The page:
A013.4.449 - Spirit Photograph
A013.4.449 – Spirit Photograph

The elder Henry’s response to his son is a very interesting read after looking at the Spirit Picture, because being a Christian Minister, one could assume that Thomas Henry has very firm beliefs in regards to the spirit word. The correspondence letter sent to E.E. is strongly worded, long, and firm, scolding his son for taking part in what Thomas believes is unsavory activities. Thomas states in his letter, “I do not dispute but what the picture has been taken. It is not of god, in my humble opinion, But of the Divil[SIC], and show very clearly to me a falling away from God, and disbelieving his word.” Thomas Henry continues through his letter to argue to his son the abomination that is the Spirit Picture sent to him, and writes of the story of King Saul, Samuel, and the Medium at Endor.

Ebenezer Elijah Henry, from the Oshawa Community Archives Collection
Ebenezer Elijah Henry, from the Oshawa Community Archives Collection

The relationship between Thomas and E.E. Henry is very fascinating because after scolding his son through this letter, and yet Thomas ends is letter by writing, “you might have taken the old prophets picture, and now I would not wonder, but what Dr. Taylor and his medium might get a picture of some of your friends if so send me one.” In another unrelated letter from this collection E.E. writes to his father, “you well know you have left me out in the cold as it were, and I have had to paddle my own canoe for myself. You have as you say in your letter helped all the rest, but me, and now you tell me that I am the favorite. Well God knows I am glad and hope it is so.” It seems to me that parental approval was one of, if not the most important aspects of life for Victorians. And that the Spirit Picture may have been a way that E.E. was seeking that approval by showing to his father his work.

 

This collection has been fascinating to go through, and has helped me understand the Henry family, and Victorians, much more than I had before by the digitizing and transcribing of these letters and pictures.

Memories of Mr. Joseph Wood

By Melissa Cole, Curator

Throughout the summer months the museum has been very busy with research and writing for our latest publication on Robinson House.  I was writing a small part about the collection and exhibits at Robinson House throughout the years and I wanted to highlight past exhibits that had been on display from 1970 to today.  Summer staff member Caitlin and myself were trying to determine what exhibitions were displayed at Robinson House so we decided to go through the old Oshawa Historical Society newsletters in the archives – we were not only successful at finding out about past exhibitions but we also found other interesting stories such as this one about the Oshawa Street Railway.   This little excerpt is from an interview with Mr. Joseph Wood that took place with Norah Herd the archivist at the Oshawa Community Archives in the 1960s.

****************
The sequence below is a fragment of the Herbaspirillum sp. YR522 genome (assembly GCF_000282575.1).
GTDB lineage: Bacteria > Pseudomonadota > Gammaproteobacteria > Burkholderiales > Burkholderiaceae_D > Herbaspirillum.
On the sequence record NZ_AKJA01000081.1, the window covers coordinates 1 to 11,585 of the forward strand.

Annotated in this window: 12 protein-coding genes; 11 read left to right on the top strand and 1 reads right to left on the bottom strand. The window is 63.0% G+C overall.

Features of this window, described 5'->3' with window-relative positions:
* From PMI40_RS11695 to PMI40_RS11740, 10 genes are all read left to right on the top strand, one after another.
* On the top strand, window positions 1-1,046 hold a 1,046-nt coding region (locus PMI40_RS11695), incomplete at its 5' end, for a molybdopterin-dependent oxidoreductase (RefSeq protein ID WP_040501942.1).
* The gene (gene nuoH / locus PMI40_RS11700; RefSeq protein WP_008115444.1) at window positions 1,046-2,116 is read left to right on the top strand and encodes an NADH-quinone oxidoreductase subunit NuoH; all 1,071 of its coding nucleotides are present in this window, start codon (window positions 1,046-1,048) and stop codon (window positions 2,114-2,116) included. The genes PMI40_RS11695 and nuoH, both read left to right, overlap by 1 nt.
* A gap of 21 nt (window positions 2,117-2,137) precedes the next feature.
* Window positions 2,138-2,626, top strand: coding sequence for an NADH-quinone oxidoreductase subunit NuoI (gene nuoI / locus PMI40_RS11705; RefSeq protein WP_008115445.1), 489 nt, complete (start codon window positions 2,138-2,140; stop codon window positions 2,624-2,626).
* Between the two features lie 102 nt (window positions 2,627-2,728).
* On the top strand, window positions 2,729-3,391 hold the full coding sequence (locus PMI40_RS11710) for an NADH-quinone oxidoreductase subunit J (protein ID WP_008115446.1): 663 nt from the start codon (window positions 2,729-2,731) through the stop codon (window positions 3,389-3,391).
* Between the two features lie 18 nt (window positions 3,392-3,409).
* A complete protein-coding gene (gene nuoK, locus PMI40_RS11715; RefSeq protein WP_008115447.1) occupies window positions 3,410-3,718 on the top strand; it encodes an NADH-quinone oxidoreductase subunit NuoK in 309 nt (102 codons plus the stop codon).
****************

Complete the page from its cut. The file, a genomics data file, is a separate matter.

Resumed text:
Mr. Wood retired from the Board of Works in 1964 this interview took place after his retirement.

Before the turn of the century, Oshawa’s main streets were evil-smelling mud holes filled with water after every rain.  Simcoe and King Streets were unsafe to drive over because they were full of deep ruts.  Large stoned were used to fill them in but traffic would displace them.  Driving to the railway station from the centre of town without mishap was almost impossible.  A wagon taking a load of trunks to the station might lose one or two of them enroute. 

The Commercial Hotel, from the Oshawa Community Archives
The Commercial Hotel, from the Oshawa Community Archives

 

In 1920, the streetcars operated on Simcoe Street from Rossland Road to the Lake, and the fare was five cents.  At that time also, the Oshawa Railway tracks ran along King Street for a block each way from Simcoe Street.  The motorman would alight and switch the streetcar east on King Street and travel the one block to the Post Office where he would pick up the mail to be taken to the railway station.  This was the old Post Office at King and Wellington, which later became known as Ontario Street.  Then he would drive to the Commercial Hotel, one block west of Simcoe.  This hotel was the biggest and best one at the time.  Then the streetcar backed up to the Four Corners, switched again to Simcoe Street and then continued south the C.N.R. Station where passengers and mail were deposited, then south again to the Lake.  Quite a ride for a five cent fare.